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Beamboom
Tuesday, June 14, 2011 @ 1:41:21 PM

Ahaaaa... So, all the fuzz about jrpgs is really a question of cultural properties of the story? The jrpg fans prefer Japanese culture to western culture as framework of their rpg-stories?

That shed some light on this whole mystery, thanks! But it also created a new, almost bigger question: *Why* do so many (most?) around here prefer the Japanese culture to (presumably) their own?


Last edited by Beamboom on 6/14/2011 1:42:21 PM

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Highlander
Tuesday, June 14, 2011 @ 1:59:45 PM

It's not so much the culture as it is the ideals expressed. That said, I do like many aspects of Japanese culture. But the interdependence, honor, loyalty, duty, self sacrifice and pleasure in aesthetics are aspects of their cultural heritage that I think we can all agree are attractive.

Like I said, it's hard to express. But liking JRPGS does not necessarily mean one is pre-disposed to liking Samurai movies or even having an interest in such things.

I don't necessarily prefer their culture to my own, but I do prefer their societal behavior to ours.

Last edited by Highlander on 6/14/2011 2:00:28 PM

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Beamboom
Tuesday, June 14, 2011 @ 3:01:02 PM

Interesting. I really, really want to get into this, cause it looks awsome from the outside. Plus, generally speaking it's always good to get ideas and insight in other cultures.

I take it you would rate WKC as the best jrpg on the ps3 so far? I will read the reviews for wkc2 carefully.

EDIT: Oh dear... The first review I found of WKC2 was not exactly good... Eurogamer dot net has a review up now. Quoting, "the abiding feeling is that you are playing that most empty of propositions: an offline MMO", rating 5/10.
We gotta get a REAL mmorpg on this platform, now!

Last edited by Beamboom on 6/14/2011 3:06:43 PM

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Highlander
Tuesday, June 14, 2011 @ 3:43:09 PM

Yeah, I like WKC, and think that WKC is an under-appreciated gem. I read the Eurogamer review - since you mentioned it specifically and I think the review is not a good one. The author previously reviewed the International version of WKC and gave it a 7/10. Unless the game makes several mis-steps there's no reason for it to be given a far harsher review.

The review itself was - in my opinion - faulty from the start because the reviewer goes out of his way to do something that a player is unlikely to do. If you've not played WKC1, then you have no character to start with and you are advised to start at the beginning. If you are a player who played WKC to it's conclusion, you have a character to start with and pickup where you left off - with the opportunity to tinker with your character all over again so you can refine the appearance if you wish, and because some of the in-game systems are different, so you need to re-allocate your various skills. If you play through from the start - which new players are obliged to do, you start with the avatar generation.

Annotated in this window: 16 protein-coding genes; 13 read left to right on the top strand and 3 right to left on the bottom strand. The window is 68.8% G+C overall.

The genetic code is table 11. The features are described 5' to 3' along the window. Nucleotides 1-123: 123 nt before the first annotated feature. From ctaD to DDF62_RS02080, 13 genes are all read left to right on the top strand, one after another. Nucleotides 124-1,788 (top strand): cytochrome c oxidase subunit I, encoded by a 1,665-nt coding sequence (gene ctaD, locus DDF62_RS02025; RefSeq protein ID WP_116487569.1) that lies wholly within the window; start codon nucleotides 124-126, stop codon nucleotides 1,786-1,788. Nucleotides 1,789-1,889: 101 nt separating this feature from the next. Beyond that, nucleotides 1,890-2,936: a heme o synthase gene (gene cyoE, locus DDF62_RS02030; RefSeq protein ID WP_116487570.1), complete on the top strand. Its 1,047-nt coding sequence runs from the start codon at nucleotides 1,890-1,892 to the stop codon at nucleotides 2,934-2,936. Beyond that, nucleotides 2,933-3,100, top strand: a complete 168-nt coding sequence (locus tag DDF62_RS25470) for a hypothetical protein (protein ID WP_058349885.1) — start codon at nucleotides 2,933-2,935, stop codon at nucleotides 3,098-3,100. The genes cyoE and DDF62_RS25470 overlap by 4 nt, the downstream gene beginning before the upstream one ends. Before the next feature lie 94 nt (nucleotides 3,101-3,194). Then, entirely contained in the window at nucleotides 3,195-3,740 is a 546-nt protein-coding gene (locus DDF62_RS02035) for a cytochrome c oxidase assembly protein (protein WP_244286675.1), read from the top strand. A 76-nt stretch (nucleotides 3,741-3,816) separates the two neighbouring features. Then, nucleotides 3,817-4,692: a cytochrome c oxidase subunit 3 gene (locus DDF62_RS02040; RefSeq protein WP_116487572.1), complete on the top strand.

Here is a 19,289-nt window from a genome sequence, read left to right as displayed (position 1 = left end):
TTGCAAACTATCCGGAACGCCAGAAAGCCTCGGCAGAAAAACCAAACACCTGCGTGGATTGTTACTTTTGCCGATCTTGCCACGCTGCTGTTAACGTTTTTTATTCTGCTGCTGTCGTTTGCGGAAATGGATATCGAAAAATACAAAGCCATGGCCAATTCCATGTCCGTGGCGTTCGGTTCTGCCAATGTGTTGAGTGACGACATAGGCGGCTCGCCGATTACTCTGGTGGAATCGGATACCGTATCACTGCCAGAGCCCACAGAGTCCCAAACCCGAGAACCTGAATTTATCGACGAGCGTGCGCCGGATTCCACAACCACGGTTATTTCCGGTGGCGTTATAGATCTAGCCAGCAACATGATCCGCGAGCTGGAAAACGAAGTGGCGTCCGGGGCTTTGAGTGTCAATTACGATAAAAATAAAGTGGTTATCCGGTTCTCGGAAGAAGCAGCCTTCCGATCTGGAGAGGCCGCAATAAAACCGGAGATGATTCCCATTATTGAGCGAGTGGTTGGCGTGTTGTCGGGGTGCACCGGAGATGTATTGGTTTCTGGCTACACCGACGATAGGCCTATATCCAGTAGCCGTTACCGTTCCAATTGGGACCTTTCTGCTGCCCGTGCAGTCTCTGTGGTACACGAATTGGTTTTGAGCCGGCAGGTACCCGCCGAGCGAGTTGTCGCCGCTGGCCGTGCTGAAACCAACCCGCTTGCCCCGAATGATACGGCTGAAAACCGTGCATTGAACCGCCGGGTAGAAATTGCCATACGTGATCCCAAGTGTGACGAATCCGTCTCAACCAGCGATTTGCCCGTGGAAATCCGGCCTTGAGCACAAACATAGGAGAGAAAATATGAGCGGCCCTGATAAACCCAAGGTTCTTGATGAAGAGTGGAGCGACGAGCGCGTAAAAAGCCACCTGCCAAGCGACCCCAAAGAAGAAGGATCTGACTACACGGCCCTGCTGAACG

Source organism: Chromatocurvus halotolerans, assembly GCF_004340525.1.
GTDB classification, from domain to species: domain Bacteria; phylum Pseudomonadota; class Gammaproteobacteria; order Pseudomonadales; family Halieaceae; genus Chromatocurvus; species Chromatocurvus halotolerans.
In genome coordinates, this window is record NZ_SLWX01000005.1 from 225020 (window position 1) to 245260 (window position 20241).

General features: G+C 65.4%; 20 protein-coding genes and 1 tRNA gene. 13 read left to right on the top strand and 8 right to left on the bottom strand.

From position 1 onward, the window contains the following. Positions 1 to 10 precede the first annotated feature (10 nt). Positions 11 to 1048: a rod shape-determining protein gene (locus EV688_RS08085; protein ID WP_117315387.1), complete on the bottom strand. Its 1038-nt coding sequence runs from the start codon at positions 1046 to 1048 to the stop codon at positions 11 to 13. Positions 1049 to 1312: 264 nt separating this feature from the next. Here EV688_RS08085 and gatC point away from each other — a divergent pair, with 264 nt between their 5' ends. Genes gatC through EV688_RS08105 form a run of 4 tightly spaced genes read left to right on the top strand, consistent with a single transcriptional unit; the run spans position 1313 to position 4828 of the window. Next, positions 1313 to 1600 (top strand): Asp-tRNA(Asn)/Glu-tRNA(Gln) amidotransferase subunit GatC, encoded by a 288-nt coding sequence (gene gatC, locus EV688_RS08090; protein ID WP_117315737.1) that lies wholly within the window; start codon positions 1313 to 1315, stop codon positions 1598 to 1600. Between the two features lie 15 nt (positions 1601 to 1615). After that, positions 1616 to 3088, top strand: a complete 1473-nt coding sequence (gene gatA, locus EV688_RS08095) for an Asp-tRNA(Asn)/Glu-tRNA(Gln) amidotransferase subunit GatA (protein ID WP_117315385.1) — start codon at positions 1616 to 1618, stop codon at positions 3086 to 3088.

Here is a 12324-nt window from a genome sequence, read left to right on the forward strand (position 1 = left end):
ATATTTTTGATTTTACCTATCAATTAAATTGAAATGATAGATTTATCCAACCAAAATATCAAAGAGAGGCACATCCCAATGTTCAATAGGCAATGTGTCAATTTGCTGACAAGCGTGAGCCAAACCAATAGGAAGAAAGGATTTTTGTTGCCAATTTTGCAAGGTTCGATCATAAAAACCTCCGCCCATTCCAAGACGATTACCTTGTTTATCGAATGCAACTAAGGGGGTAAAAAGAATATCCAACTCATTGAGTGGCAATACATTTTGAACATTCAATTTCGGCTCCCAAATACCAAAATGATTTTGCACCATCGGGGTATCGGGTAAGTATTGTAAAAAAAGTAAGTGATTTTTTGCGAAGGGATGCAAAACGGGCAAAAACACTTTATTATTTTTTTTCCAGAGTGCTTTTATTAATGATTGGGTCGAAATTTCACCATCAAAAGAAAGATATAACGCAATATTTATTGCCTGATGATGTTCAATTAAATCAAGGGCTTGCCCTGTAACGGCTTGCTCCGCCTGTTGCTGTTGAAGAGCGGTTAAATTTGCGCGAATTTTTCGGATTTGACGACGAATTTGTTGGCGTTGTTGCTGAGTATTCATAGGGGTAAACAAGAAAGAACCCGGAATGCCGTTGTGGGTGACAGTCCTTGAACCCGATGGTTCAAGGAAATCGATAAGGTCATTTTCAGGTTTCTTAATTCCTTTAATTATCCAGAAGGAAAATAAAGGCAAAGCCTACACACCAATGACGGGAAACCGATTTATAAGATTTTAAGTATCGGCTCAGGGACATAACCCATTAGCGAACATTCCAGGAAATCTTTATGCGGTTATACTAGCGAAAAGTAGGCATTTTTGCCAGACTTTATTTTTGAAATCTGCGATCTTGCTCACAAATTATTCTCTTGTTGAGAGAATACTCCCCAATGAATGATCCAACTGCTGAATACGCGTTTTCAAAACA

Yet the reviewer goes out of his way to whine about the process of bringing his old character to the new game. as if it was something that would put off players unfamiliar with the intricacies of the game. If the player completed the first game, and therefore go through the process, they are hardly unfamiliar with the intricacies of the game, are they? The reviewer also complained about an overly long cutscene - hello, haven't heard that particular complaint since MGS and Xenosaga, I guess that means that there is a story to pay attention to.

The rest of the review appeared to me to go through the game's features and pick holes in them, in a way that the reviewer's original WKC review did not. So, I can only conclude that since that first game, the reviewer took a great dislike to WKC, and decided that this was his opportunity to crap on the game in public.

Seriously, if you're reviewing this game either start at the beginning and review it as a new game, or start at the end of the first game and treat it as a direct sequel. The Eurogamer review appears to me to review the game from the mid-point (as if it's a direct sequel) but with the view point of a new player. That's a really faulty position to take, since a new player has to start at the beginning of the story. But, whatever.

You quoted a like from his review "the abiding feeling is that you are playing that most empty of propositions: an offline MMO". I can't jhelp be wonder what he thinks changed between the international version of WKC and the sequel, since the new game has better graphics, more story and more options as well as the original online components and online multi-player. Personally, I think he's looking fr reputation points somewhere.

I'm not sure what this reviewer's issue is, he seems to have dual personality with regard to JRPGs as he apparently likes Disgea games, but others, not so much. As an example, he gave Hyperdimension Neptunia a 2/10. 2/10 would indicate that the game is so bad as to be entirely unplayable. In fact to get a score that low, a game would have to lock regularly and be unplayable - even when working. It'd also have to feature near zero redeeming qualities. The reviewer get's lost in his own overtly PC belief that the game is simply a sexist cultural curio. While I'd never say Neptunia was a model example of the JRPG, it's absolutely not a 2/10 game. 6/10 perhaps, but not 2/10. That's simply derisive.